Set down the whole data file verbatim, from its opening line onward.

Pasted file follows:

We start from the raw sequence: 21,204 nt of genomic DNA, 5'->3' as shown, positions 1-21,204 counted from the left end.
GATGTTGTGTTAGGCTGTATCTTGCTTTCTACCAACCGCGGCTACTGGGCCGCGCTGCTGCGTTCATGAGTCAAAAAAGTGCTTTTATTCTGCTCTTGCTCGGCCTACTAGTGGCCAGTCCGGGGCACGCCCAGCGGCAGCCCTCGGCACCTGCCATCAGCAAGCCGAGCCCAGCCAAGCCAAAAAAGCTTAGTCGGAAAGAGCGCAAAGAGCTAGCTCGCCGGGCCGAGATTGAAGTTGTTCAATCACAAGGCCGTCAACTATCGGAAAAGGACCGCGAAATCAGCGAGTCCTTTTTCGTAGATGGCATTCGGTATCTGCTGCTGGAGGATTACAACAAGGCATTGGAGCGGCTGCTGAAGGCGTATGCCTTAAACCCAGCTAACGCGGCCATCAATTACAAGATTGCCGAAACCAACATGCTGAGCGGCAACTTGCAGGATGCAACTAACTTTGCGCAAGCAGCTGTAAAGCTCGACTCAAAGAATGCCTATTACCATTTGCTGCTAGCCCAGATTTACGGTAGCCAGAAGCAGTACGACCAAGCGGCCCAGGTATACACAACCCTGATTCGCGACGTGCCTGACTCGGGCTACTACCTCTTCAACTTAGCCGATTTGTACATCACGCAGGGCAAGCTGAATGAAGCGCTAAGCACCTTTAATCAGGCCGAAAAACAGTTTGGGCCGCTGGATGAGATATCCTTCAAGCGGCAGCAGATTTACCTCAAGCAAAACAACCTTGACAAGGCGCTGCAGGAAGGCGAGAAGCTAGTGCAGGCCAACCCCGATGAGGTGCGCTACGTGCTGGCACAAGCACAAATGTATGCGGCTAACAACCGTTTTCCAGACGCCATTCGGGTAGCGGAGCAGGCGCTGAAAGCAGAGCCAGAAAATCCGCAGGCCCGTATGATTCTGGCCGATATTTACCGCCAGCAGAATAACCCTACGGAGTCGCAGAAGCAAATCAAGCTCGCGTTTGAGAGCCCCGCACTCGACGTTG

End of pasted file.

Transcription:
We start from the raw sequence: 21,204 nt of genomic DNA, 5'->3' as shown, positions 1-21,204 counted from the left end.
GATGTTGTGTTAGGCTGTATCTTGCTTTCTACCAACCGCGGCTACTGGGCCGCGCTGCTGCGTTCATGAGTCAAAAAAGTGCTTTTATTCTGCTCTTGCTCGGCCTACTAGTGGCCAGTCCGGGGCACGCCCAGCGGCAGCCCTCGGCACCTGCCATCAGCAAGCCGAGCCCAGCCAAGCCAAAAAAGCTTAGTCGGAAAGAGCGCAAAGAGCTAGCTCGCCGGGCCGAGATTGAAGTTGTTCAATCACAAGGCCGTCAACTATCGGAAAAGGACCGCGAAATCAGCGAGTCCTTTTTCGTAGATGGCATTCGGTATCTGCTGCTGGAGGATTACAACAAGGCATTGGAGCGGCTGCTGAAGGCGTATGCCTTAAACCCAGCTAACGCGGCCATCAATTACAAGATTGCCGAAACCAACATGCTGAGCGGCAACTTGCAGGATGCAACTAACTTTGCGCAAGCAGCTGTAAAGCTCGACTCAAAGAATGCCTATTACCATTTGCTGCTAGCCCAGATTTACGGTAGCCAGAAGCAGTACGACCAAGCGGCCCAGGTATACACAACCCTGATTCGCGACGTGCCTGACTCGGGCTACTACCTCTTCAACTTAGCCGATTTGTACATCACGCAGGGCAAGCTGAATGAAGCGCTAAGCACCTTTAATCAGGCCGAAAAACAGTTTGGGCCGCTGGATGAGATATCCTTCAAGCGGCAGCAGATTTACCTCAAGCAAAACAACCTTGACAAGGCGCTGCAGGAAGGCGAGAAGCTAGTGCAGGCCAACCCCGATGAGGTGCGCTACGTGCTGGCACAAGCACAAATGTATGCGGCTAACAACCGTTTTCCAGACGCCATTCGGGTAGCGGAGCAGGCGCTGAAAGCAGAGCCAGAAAATCCGCAGGCCCGTATGATTCTGGCCGATATTTACCGCCAGCAGAATAACCCTACGGAGTCGCAGAAGCAAATCAAGCTCGCGTTTGAGAGCCCCGCACTCGACGTTG